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To test hypotheses about positive emotion, the authors examined the relationship of positive emotional expression in women's college pictures to personality, observer ratings, and life outcomes. Consistent with the notion that positive emotions help build personal resources, positive emotional expression correlated with the self-reported personality traits of affiliation, competence, and low negative emotionality across adulthood and predicted changes in competence and negative emotionality. Observers rated women displaying more positive emotion more favorably on several personality dimensions and expected interactions with them to be more rewarding; thus, demonstrating the beneficial social consequences of positive emotions. Finally, positive emotional expression predicted favorable outcomes in marriage and personal well-being up to 30 years later. Controlling for physical attractiveness and social desirability had little impact on these findings.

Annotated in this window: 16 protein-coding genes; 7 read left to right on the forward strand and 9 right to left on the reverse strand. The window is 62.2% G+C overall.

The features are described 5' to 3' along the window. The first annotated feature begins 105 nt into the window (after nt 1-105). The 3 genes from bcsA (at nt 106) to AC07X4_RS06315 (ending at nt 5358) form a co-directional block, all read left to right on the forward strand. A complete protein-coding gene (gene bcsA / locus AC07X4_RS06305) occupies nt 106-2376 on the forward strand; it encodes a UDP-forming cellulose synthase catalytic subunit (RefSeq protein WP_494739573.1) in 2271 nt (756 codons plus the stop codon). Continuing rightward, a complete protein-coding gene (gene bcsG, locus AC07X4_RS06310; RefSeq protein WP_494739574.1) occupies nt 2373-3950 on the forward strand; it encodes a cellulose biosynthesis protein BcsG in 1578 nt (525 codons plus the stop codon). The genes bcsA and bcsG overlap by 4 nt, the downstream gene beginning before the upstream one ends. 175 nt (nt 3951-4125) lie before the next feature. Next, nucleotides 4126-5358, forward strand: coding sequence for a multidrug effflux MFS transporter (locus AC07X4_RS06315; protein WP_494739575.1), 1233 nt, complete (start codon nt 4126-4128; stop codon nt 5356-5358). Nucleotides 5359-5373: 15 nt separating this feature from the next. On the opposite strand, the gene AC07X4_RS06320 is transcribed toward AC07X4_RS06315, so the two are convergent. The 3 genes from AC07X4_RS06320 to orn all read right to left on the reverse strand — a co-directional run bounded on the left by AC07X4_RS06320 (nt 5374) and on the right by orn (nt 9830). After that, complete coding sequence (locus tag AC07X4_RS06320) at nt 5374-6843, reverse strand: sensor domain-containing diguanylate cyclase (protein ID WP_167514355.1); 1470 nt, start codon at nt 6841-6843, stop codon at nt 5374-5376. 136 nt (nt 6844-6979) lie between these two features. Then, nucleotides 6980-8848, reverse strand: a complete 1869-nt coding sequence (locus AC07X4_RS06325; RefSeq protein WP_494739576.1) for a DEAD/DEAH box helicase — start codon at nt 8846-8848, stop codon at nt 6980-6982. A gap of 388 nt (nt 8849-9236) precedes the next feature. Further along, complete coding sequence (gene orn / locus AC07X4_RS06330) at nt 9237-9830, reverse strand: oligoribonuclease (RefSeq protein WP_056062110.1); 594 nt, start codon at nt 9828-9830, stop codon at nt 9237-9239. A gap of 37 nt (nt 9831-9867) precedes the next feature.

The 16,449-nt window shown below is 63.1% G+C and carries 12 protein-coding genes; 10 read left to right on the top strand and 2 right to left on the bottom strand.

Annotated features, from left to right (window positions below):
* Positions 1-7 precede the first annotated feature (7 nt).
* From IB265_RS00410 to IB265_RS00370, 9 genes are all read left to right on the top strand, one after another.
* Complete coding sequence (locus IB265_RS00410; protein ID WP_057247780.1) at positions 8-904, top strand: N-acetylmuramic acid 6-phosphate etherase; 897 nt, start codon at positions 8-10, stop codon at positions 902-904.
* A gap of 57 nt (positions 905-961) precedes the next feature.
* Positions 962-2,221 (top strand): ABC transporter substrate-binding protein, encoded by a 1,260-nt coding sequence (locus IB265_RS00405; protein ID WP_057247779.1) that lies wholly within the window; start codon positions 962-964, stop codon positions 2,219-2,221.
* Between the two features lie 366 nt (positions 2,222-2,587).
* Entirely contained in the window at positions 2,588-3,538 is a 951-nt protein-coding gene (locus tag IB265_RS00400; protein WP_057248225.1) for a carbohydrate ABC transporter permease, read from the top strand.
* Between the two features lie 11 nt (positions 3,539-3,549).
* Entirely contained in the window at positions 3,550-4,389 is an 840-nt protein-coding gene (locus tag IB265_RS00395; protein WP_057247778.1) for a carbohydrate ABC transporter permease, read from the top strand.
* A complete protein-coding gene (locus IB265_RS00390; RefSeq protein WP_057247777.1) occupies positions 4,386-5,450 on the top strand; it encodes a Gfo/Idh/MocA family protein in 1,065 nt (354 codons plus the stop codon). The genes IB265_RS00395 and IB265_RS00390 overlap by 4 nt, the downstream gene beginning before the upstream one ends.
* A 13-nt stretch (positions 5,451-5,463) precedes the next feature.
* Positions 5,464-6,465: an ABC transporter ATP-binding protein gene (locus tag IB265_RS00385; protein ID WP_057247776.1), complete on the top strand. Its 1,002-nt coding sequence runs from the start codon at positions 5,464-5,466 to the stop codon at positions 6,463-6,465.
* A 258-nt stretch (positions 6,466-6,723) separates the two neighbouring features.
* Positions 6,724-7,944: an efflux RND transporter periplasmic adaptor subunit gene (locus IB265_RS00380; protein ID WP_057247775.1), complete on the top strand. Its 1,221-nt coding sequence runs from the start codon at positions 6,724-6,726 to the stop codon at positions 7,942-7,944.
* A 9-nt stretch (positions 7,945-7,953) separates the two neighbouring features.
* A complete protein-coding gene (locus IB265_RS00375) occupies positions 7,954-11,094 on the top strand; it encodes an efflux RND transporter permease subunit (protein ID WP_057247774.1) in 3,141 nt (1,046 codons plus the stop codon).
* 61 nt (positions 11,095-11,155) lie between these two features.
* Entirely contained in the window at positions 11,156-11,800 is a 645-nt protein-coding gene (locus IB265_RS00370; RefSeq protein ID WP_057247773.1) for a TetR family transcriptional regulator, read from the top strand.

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Power increases the tendency to behave in a goal-congruent fashion. Guided by this theoretical notion, we hypothesized that elevated power would strengthen the positive association between prosocial orientation and empathic accuracy. In 3 studies with university and adult samples, prosocial orientation was more strongly associated with empathic accuracy when distinct forms of power were high than when power was low. In Study 1, a physiological indicator of prosocial orientation, respiratory sinus arrhythmia, exhibited a stronger positive association with empathic accuracy in a face-to-face interaction among dispositionally high-power individuals. In Study 2, experimentally induced prosocial orientation increased the ability to accurately judge the emotions of a stranger but only for individuals induced to feel powerful. In Study 3, a trait measure of prosocial orientation was more strongly related to scores on a standard test of empathic accuracy among employees who occupied high-power positions within an organization. Study 3 further showed a mediated relationship between prosocial orientation and career satisfaction through empathic accuracy among employees in high-power positions but not among employees in lower power positions. Discussion concentrates upon the implications of these findings for studies of prosociality, power, and social behavior.
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